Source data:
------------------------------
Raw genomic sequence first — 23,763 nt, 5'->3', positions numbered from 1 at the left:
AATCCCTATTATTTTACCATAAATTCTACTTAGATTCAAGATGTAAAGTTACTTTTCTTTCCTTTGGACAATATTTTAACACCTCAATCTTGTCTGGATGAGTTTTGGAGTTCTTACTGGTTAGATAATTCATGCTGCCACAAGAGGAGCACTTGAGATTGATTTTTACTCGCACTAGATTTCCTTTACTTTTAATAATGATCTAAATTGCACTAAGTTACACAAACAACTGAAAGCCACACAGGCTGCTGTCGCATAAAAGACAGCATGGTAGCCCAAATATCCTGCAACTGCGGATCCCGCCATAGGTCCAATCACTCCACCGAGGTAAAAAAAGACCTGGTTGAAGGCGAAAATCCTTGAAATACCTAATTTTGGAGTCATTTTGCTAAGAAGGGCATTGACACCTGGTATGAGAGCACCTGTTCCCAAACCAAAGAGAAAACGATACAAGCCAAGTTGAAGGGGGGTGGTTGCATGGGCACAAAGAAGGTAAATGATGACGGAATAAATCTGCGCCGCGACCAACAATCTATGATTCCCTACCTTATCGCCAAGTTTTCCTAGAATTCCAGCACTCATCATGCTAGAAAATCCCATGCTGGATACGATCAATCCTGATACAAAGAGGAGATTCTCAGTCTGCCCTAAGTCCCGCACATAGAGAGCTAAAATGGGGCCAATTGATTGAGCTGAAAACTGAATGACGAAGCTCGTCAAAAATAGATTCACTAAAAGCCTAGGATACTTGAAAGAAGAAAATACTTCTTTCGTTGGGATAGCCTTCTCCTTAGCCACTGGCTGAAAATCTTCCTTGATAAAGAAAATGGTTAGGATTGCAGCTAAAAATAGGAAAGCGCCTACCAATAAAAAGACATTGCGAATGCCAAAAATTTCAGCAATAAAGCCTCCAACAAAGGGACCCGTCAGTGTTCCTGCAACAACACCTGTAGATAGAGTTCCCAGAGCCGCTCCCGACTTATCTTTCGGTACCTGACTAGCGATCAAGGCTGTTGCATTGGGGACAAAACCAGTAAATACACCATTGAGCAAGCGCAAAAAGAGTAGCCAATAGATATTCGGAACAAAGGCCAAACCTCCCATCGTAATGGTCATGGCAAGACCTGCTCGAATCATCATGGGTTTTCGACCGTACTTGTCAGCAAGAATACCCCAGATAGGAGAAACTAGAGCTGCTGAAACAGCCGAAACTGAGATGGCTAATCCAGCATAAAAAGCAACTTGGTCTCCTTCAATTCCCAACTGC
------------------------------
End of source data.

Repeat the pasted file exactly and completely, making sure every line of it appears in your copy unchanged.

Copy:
Raw genomic sequence first — 23,763 nt, 5'->3', positions numbered from 1 at the left:
AATCCCTATTATTTTACCATAAATTCTACTTAGATTCAAGATGTAAAGTTACTTTTCTTTCCTTTGGACAATATTTTAACACCTCAATCTTGTCTGGATGAGTTTTGGAGTTCTTACTGGTTAGATAATTCATGCTGCCACAAGAGGAGCACTTGAGATTGATTTTTACTCGCACTAGATTTCCTTTACTTTTAATAATGATCTAAATTGCACTAAGTTACACAAACAACTGAAAGCCACACAGGCTGCTGTCGCATAAAAGACAGCATGGTAGCCCAAATATCCTGCAACTGCGGATCCCGCCATAGGTCCAATCACTCCACCGAGGTAAAAAAAGACCTGGTTGAAGGCGAAAATCCTTGAAATACCTAATTTTGGAGTCATTTTGCTAAGAAGGGCATTGACACCTGGTATGAGAGCACCTGTTCCCAAACCAAAGAGAAAACGATACAAGCCAAGTTGAAGGGGGGTGGTTGCATGGGCACAAAGAAGGTAAATGATGACGGAATAAATCTGCGCCGCGACCAACAATCTATGATTCCCTACCTTATCGCCAAGTTTTCCTAGAATTCCAGCACTCATCATGCTAGAAAATCCCATGCTGGATACGATCAATCCTGATACAAAGAGGAGATTCTCAGTCTGCCCTAAGTCCCGCACATAGAGAGCTAAAATGGGGCCAATTGATTGAGCTGAAAACTGAATGACGAAGCTCGTCAAAAATAGATTCACTAAAAGCCTAGGATACTTGAAAGAAGAAAATACTTCTTTCGTTGGGATAGCCTTCTCCTTAGCCACTGGCTGAAAATCTTCCTTGATAAAGAAAATGGTTAGGATTGCAGCTAAAAATAGGAAAGCGCCTACCAATAAAAAGACATTGCGAATGCCAAAAATTTCAGCAATAAAGCCTCCAACAAAGGGACCCGTCAGTGTTCCTGCAACAACACCTGTAGATAGAGTTCCCAGAGCCGCTCCCGACTTATCTTTCGGTACCTGACTAGCGATCAAGGCTGTTGCATTGGGGACAAAACCAGTAAATACACCATTGAGCAAGCGCAAAAAGAGTAGCCAATAGATATTCGGAACAAAGGCCAAACCTCCCATCGTAATGGTCATGGCAAGACCTGCTCGAATCATCATGGGTTTTCGACCGTACTTGTCAGCAAGAATACCCCAGATAGGAGAAACTAGAGCTGCTGAAACAGCCGAAACTGAGATGGCTAATCCAGCATAAAAAGCAACTTGGTCTCCTTCAATTCCCAACTGC